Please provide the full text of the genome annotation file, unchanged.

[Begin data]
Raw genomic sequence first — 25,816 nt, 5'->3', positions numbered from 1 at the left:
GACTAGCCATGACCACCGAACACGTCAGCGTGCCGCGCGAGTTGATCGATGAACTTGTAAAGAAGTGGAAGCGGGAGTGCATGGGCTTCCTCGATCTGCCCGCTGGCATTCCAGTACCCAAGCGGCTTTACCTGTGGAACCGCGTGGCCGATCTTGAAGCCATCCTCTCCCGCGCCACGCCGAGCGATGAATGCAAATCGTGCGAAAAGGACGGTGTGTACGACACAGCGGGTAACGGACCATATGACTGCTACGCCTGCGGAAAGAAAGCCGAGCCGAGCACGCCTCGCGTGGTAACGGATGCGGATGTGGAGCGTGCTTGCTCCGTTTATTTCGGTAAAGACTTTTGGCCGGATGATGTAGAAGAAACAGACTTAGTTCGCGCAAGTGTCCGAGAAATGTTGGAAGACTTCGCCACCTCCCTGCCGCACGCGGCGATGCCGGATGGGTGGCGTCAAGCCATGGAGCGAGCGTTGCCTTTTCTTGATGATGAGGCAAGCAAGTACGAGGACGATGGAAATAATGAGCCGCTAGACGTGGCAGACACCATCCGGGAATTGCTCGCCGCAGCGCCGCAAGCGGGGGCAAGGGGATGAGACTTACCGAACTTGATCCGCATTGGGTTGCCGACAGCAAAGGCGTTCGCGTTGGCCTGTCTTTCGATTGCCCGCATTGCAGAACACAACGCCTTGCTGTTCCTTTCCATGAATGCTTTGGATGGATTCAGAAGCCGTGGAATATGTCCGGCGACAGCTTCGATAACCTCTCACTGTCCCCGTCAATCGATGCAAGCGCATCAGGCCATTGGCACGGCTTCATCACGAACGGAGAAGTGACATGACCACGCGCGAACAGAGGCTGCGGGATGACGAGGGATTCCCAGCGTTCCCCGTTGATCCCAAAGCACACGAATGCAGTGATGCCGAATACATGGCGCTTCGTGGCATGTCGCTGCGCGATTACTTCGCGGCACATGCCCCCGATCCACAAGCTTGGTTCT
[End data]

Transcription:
Raw genomic sequence first — 25,816 nt, 5'->3', positions numbered from 1 at the left:
GACTAGCCATGACCACCGAACACGTCAGCGTGCCGCGCGAGTTGATCGATGAACTTGTAAAGAAGTGGAAGCGGGAGTGCATGGGCTTCCTCGATCTGCCCGCTGGCATTCCAGTACCCAAGCGGCTTTACCTGTGGAACCGCGTGGCCGATCTTGAAGCCATCCTCTCCCGCGCCACGCCGAGCGATGAATGCAAATCGTGCGAAAAGGACGGTGTGTACGACACAGCGGGTAACGGACCATATGACTGCTACGCCTGCGGAAAGAAAGCCGAGCCGAGCACGCCTCGCGTGGTAACGGATGCGGATGTGGAGCGTGCTTGCTCCGTTTATTTCGGTAAAGACTTTTGGCCGGATGATGTAGAAGAAACAGACTTAGTTCGCGCAAGTGTCCGAGAAATGTTGGAAGACTTCGCCACCTCCCTGCCGCACGCGGCGATGCCGGATGGGTGGCGTCAAGCCATGGAGCGAGCGTTGCCTTTTCTTGATGATGAGGCAAGCAAGTACGAGGACGATGGAAATAATGAGCCGCTAGACGTGGCAGACACCATCCGGGAATTGCTCGCCGCAGCGCCGCAAGCGGGGGCAAGGGGATGAGACTTACCGAACTTGATCCGCATTGGGTTGCCGACAGCAAAGGCGTTCGCGTTGGCCTGTCTTTCGATTGCCCGCATTGCAGAACACAACGCCTTGCTGTTCCTTTCCATGAATGCTTTGGATGGATTCAGAAGCCGTGGAATATGTCCGGCGACAGCTTCGATAACCTCTCACTGTCCCCGTCAATCGATGCAAGCGCATCAGGCCATTGGCACGGCTTCATCACGAACGGAGAAGTGACATGACCACGCGCGAACAGAGGCTGCGGGATGACGAGGGATTCCCAGCGTTCCCCGTTGATCCCAAAGCACACGAATGCAGTGATGCCGAATACATGGCGCTTCGTGGCATGTCGCTGCGCGATTACTTCGCGGCACATGCCCCCGATCCACAAGCTTGGTTCT